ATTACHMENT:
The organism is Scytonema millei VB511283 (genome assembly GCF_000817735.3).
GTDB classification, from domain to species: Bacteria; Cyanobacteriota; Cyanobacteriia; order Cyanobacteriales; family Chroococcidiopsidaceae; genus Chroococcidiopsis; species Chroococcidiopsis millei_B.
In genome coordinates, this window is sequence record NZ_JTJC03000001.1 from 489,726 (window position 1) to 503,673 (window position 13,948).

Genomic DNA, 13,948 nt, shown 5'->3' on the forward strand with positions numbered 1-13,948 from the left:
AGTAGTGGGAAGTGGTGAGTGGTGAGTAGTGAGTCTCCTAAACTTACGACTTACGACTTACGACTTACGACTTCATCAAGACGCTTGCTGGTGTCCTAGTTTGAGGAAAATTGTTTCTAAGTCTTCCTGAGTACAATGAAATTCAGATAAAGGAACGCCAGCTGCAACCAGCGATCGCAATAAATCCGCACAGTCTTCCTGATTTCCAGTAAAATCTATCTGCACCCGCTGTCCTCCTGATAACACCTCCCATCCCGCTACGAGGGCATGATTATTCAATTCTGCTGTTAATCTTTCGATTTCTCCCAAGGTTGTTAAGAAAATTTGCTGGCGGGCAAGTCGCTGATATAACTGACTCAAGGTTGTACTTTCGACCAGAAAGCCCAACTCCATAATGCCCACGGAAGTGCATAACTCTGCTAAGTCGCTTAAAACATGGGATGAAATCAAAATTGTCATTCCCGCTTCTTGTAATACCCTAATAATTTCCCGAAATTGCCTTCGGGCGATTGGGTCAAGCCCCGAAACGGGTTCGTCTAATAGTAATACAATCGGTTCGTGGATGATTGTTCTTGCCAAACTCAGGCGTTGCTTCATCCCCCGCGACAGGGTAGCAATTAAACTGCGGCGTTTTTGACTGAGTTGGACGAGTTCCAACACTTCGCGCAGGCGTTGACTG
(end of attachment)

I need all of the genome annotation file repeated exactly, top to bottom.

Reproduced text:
The organism is Scytonema millei VB511283 (genome assembly GCF_000817735.3).
GTDB classification, from domain to species: Bacteria; Cyanobacteriota; Cyanobacteriia; order Cyanobacteriales; family Chroococcidiopsidaceae; genus Chroococcidiopsis; species Chroococcidiopsis millei_B.
In genome coordinates, this window is sequence record NZ_JTJC03000001.1 from 489,726 (window position 1) to 503,673 (window position 13,948).

Genomic DNA, 13,948 nt, shown 5'->3' on the forward strand with positions numbered 1-13,948 from the left:
AGTAGTGGGAAGTGGTGAGTGGTGAGTAGTGAGTCTCCTAAACTTACGACTTACGACTTACGACTTACGACTTCATCAAGACGCTTGCTGGTGTCCTAGTTTGAGGAAAATTGTTTCTAAGTCTTCCTGAGTACAATGAAATTCAGATAAAGGAACGCCAGCTGCAACCAGCGATCGCAATAAATCCGCACAGTCTTCCTGATTTCCAGTAAAATCTATCTGCACCCGCTGTCCTCCTGATAACACCTCCCATCCCGCTACGAGGGCATGATTATTCAATTCTGCTGTTAATCTTTCGATTTCTCCCAAGGTTGTTAAGAAAATTTGCTGGCGGGCAAGTCGCTGATATAACTGACTCAAGGTTGTACTTTCGACCAGAAAGCCCAACTCCATAATGCCCACGGAAGTGCATAACTCTGCTAAGTCGCTTAAAACATGGGATGAAATCAAAATTGTCATTCCCGCTTCTTGTAATACCCTAATAATTTCCCGAAATTGCCTTCGGGCGATTGGGTCAAGCCCCGAAACGGGTTCGTCTAATAGTAATACAATCGGTTCGTGGATGATTGTTCTTGCCAAACTCAGGCGTTGCTTCATCCCCCGCGACAGGGTAGCAATTAAACTGCGGCGTTTTTGACTGAGTTGGACGAGTTCCAACACTTCGCGCAGGCGTTGACTG